its sensors, which dwarfs data sets generated by consumers using the conventional Internet.

That is what led to the creation of the San Ramon centre, which employs 1,000 software engineers, IT experts and others from Silicon Valley. Lundgren says the intelligence gathering and parsing potential of the Industrial Internet, also called the Internet of Things, is mind-boggling. “As 50 billion machines become connected, it will change everything,” she says. “Just as my thermostat talks to me and I can manipulate it from a distance, the Industrial Internet allows a locomotive to ‘talk’ to a service dispatcher and say ‘I’m sick.’”

In GE’s case—and the same can be said for all other manufacturers deploying Internet of Things technology—it is about moving beyond the old way of servicing machines. In GE’s case, the company earns $180 billion a year servicing the machines it sells.

In the past, the approach was “it breaks, we fix it,” according to Immelt and other executives. The next wave saw the development of service agreements that assured customers a GE-built engine or turbine would achieve a certain level of performance and would have regularly scheduled maintenance based on GE’s experience with its equipment.

The third wave, the one made possible by the Internet of Things, strikes an agreement between GE and customers for certain kinds of outcomes: an assurance of ongoing performance.

The rail segment was a logical area for GE to utilize its Industrial Internet strategy, says Lundgren, since it is an area where the company has a huge market share. On any given day Class 1 freight haulers in North America move about 24,000 locomotives and almost 500,000 freight cars (there are an additional 800,000 privately owned cars, most reliant on thousands of additional locomotives). GE calculates that even a one per cent gain in efficiency of the system could result in savings of over $2.8 billion a year for the rail companies.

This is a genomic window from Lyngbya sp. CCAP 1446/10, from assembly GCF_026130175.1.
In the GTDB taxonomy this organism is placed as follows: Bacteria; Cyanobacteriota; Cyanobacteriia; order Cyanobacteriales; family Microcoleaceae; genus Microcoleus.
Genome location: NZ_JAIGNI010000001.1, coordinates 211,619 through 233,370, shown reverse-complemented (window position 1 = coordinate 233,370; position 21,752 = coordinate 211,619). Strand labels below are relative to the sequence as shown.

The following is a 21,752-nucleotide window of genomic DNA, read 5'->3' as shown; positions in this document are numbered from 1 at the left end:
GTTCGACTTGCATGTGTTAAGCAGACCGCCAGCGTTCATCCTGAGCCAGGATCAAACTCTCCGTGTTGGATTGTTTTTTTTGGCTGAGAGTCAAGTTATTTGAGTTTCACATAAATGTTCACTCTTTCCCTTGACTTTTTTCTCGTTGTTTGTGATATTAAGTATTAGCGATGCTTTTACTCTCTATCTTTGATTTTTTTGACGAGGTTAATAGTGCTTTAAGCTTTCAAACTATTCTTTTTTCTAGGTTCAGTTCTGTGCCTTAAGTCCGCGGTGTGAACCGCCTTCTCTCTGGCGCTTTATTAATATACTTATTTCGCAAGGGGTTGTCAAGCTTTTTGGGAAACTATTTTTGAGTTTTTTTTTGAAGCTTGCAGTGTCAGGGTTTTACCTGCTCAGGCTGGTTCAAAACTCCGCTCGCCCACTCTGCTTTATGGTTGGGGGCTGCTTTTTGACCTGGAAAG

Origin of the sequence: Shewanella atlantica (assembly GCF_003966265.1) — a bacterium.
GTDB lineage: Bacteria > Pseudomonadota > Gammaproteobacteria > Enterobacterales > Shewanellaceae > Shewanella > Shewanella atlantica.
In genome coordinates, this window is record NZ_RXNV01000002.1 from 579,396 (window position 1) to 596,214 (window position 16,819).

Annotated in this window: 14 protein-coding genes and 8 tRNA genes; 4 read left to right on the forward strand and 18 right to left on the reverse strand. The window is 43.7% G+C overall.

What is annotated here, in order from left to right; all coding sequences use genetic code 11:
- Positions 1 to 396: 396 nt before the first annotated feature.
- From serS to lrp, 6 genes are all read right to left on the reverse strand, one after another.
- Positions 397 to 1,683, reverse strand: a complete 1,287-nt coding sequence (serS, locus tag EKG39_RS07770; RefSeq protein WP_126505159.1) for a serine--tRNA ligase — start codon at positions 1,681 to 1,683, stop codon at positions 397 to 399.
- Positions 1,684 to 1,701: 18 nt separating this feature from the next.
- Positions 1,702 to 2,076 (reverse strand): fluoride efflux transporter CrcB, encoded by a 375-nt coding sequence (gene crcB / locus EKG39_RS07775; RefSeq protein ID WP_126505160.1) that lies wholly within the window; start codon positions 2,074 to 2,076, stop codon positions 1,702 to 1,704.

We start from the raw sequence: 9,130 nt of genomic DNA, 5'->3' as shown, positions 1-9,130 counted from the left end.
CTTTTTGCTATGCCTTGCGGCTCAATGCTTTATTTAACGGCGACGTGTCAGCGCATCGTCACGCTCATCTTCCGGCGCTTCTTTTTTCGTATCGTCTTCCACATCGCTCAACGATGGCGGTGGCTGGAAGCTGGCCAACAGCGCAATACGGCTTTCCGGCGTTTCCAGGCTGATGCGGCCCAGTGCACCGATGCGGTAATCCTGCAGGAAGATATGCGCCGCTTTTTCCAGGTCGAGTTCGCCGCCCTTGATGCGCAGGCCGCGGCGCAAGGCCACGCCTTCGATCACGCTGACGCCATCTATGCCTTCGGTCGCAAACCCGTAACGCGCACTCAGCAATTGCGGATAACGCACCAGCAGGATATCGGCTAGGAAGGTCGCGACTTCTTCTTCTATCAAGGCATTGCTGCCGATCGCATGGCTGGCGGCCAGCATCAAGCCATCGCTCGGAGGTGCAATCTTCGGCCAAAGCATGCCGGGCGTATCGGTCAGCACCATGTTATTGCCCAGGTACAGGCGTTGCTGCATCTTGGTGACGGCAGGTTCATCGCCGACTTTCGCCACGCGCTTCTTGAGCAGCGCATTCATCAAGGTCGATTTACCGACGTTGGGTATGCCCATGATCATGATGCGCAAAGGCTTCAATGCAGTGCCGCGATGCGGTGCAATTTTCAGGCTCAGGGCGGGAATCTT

This can be accomplished utilizing a suite of tools made possible by the Industrial Internet. These include Trip Optimizer, a type of cruise control that analyzes data and allows train engineers to maintain the most efficient speeds and reduce fuel burn, and the use of remote diagnostics that transmit the warning signs if there are impending problems, averting breakdowns. A tool called Yard Planner limits 
the amount of time trains are inactive, and a tool called Movement Planner allows for the tracking of a train’s present and future location, which increases its velocity by 15–20 per cent.

“The amount of freight moving on North American railroads is expected to double between now and 2020,” says Lundgren. “You can’t just lay more track, which is why this technology is so important.”

As all the world’s machines become more interconnected and “smart” thanks to the advent of the Industrial Internet, GE’s executives believe cost savings from the management of big data, thanks to its Industrial Internet technology, could reach the double digits for each industry adopting it.